Laura’s idea was to do a concert fundraiser. They’d recently done one and she said it ended up being really cool, so she thought it would be a good idea to do another one. I asked what her skill levels were when it came to producing a concert and said it was important to focus on their assets and strengths, things they already have and already do well. She said someone with all of the equipment put the last concert together for them, so she didn’t think they had much equipment, and they didn’t know anything about streaming a concert.
A concert, while it is cool, doesn’t show people what this organization does. In the back of my head, I knew there had to be a better idea for an event that would help them really connect with people and tie in to the core values of Room at the Inn, which are about care and compassion, safety, and providing for people at their basic needs.
I started digging deeper about exactly what they do for those they serve. A lot of these individuals struggle with mental illness, so keeping them fed and out of a stressful situation allows them to better cope and heal. Then it hit me: what if you incorporated packed lunches into your fundraiser? Immediately, we were both excited and inspired.
Laura decided she’s going to reach out to her church partners and see if they’ll be her peer-to-peer fundraising partners to make the same lunches they make for their guests at Room at the Inn and sell them to the congregations. Those church members can then experience the same thing Room at the Inn does for those they serve: they get to be cared and provided for. Inside of that bag, Laura can tell the story of someone else who gets a sack lunch just like that one.
We thought it would also be amazing if she mailed out the lunch sacks with a letter to part or all of her mailing list asking recipients to take a sack lunch instead of spending money on lunch out, and they could donate the cost of a meal to Room at the Inn. That could potentially get a lot of $20 donations, because everybody knows that lunches are $15 to $20 these days.
It was an amazingly energizing conversation for me and for Laura both, and in the end, we took a less-than-fitting fundraiser idea and brainstormed other possibilities for an event that would tell their story and match with their mission and values.
In this conversation, I spoke with two people from Ashland Schools Foundation: Susan, the Executive Director, and John, their Board Vice President. John let me talk about WordPress websites for a while. I geeked out so hard. I was so excited.
The other thing that made me really excited about talking to these folks is they’re planning a virtual 5K called the Ashland Monster Dash where people wear costumes and run with their families. Afterwards, they have a costume contest.
So as we were brainstorming, rolling along, talking about they might engage the people, we went from the idea of cool mask giveaways to talking about families being able to run with their dogs to then considering a separate costume contest for the dogs.
That’s when it hit me: we had strayed. We went from a fun family-centric run to a costume contest for dogs. My job as the consultant is to figure out how we go back to making this about the Ashland Schools Foundation. Because it shouldn’t just be a run, it’s a run for families who go to these schools. The fundraiser is about supporting education.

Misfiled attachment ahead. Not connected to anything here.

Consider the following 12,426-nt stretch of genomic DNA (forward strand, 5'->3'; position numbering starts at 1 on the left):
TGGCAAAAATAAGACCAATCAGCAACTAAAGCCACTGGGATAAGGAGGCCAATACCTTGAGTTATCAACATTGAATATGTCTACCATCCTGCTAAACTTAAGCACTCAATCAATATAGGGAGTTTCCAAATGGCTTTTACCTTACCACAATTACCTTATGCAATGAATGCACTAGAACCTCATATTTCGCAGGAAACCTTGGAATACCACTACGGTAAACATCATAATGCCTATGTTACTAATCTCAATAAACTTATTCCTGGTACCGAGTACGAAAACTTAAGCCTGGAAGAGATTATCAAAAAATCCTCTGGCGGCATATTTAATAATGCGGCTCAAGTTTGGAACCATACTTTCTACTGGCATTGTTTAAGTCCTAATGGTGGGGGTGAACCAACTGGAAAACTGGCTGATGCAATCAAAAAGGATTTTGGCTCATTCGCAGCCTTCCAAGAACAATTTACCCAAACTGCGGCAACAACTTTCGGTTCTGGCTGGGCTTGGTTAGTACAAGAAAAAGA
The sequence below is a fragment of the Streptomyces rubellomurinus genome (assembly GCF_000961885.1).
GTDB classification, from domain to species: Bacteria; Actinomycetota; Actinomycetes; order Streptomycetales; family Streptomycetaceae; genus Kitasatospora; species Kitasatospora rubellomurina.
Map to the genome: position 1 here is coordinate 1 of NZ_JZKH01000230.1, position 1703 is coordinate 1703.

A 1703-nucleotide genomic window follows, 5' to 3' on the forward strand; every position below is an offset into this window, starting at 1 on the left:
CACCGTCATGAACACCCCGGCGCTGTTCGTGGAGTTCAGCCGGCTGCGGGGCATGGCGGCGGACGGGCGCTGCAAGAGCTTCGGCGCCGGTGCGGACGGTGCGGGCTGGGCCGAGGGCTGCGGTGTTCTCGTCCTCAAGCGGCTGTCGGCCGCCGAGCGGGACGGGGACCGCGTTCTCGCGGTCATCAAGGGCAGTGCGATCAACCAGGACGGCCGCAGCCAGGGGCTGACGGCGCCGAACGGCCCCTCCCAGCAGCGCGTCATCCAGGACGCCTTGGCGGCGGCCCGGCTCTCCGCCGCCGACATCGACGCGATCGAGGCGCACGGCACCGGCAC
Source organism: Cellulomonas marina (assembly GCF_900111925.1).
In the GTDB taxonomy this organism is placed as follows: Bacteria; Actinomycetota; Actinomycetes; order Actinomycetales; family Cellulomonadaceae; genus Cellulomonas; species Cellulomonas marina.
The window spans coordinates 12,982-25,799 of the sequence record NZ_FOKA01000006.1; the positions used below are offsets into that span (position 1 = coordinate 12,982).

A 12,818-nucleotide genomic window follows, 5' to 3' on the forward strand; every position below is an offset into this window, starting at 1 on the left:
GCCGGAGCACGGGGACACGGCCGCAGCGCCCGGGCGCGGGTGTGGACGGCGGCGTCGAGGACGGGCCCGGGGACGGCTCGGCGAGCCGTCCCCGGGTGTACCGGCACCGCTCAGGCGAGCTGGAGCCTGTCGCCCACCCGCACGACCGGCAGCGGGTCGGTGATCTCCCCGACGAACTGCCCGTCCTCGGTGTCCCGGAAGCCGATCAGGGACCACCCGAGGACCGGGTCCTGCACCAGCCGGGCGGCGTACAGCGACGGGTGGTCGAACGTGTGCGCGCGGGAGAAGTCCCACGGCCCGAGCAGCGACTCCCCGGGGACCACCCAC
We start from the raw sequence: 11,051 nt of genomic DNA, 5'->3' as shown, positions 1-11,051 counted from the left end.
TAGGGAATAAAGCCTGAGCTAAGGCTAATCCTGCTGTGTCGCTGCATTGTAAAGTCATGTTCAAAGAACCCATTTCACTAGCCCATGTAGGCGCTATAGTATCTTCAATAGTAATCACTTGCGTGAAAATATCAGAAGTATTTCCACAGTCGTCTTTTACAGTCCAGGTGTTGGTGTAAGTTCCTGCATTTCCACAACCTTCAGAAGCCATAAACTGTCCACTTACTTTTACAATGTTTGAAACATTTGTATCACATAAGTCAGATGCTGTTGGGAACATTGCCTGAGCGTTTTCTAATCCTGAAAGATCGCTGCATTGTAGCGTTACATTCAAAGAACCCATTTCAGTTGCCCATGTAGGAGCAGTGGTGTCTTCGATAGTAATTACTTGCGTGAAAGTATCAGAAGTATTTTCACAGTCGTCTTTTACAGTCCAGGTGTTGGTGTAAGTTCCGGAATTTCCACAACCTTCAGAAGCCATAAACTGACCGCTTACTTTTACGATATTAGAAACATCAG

I asked myself, does a costume contest for dogs speak to the mission and values of the organization? And if not, can we change it to make it about their mission?
I posed that question to Susan and John and offered that instead of just having dog/human costume contests, maybe they could host a costume contest for kids dressed up as teachers, or center the dog contest around dogs doing smart tricks, which relates to education and dog training.
Again, we want to make these relationships with people who have the same values as us, who will buy into our mission and know that it’s something our community can’t live without. When we saturate our events and our marketing with that messaging, we are not just making relationships, we’re maintaining relationships. Then we’re building the assets that really count with our supporters, for organizations and for our businesses who support us for all the right reasons.
Mike Quinata with Truman VA Medical Research Foundation is actually one of my clients. He is doing a 5K but has no funds right now from his board to buy the tchotchkes to try to entice people to sign up, which is certainly a bit of a bummer.
He has cups leftover from last year he can give away, and sweatshirts from the year before. After going around and around, talking through whether or not they could even do this event without giveaways, Mike and I realized, this event is not about a cup or T-shirt or a medal. It’s about appreciating our veterans.
We decided he’s going to do a video where he kind of jokes around, saying, “Sign up for this 5K, and I’ll give you a cup, because you want it and it’ll make you want to run, but really, we all know you’re not running to get this amazing plastic cup. The reason you’re running is to support the veterans. It’s not about the treats. It’s about the troops.”
We both got wrapped up in the idea that he didn’t have an event because he didn’t have a T-shirt to give participants. How crazy is that? We had to remind ourselves: that’s not why people support the Truman VA Medical Research Foundation. They support the foundation because they want to support those who’ve fought for our country.
These stories with Room at the Inn making lunches, the Ashland Schools Foundation trying to make all of their contests about education, and with Truman VA Medical Research Foundation getting back to the heart of why people support veterans, all illustrate how to keep focus of your mission during all planning stages of your event and your marketing.
What really matters is sharing that story, sharing your values and attracting people for the right reasons.